In English, many things are named after a particular country – but have you ever wondered what those things are called in those countries?
1(tree)árbol desmochado masculine
- Continue along the path with the river and lines of oak pollards on your left, and the grazed meadow, which is rich with wild herbs in the summer, on your right.
- Its interest is that within it survive all the elements of a medieval forest: great timber trees, coppice woods, pollards, scrub, grassland and fen, deer and cattle, and a rabbit warren.
- Hoopoes breed across most of Europe, except Scandinavia, favouring open country and clumps of old trees including pollard willows, meadows orchards and olive plantations.
2Zoologyanimal descornado masculine
- In some cases such pollards have small horny growths in the skin where their horns would be.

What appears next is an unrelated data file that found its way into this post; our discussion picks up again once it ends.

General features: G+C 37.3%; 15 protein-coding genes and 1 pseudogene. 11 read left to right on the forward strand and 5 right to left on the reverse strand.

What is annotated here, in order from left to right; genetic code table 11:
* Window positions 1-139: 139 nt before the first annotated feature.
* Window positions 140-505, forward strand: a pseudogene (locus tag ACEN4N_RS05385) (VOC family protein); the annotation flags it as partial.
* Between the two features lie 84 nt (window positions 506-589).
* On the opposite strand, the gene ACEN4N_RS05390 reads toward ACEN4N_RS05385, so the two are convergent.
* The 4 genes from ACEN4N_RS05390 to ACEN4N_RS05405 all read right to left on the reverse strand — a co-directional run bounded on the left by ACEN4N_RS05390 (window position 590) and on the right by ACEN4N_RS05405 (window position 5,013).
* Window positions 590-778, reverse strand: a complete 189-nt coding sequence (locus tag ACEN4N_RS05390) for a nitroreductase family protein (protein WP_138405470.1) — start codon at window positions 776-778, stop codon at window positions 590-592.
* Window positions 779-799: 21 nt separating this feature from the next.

English has borrowed many of the following foreign expressions of parting, so you’ve probably encountered some of these ways to say goodbye in other languages.
Many words formed by the addition of the suffix –ster are now obsolete - which ones are due a resurgence?
As their breed names often attest, dogs are a truly international bunch. Let’s take a look at 12 different dog breed names and their backstories.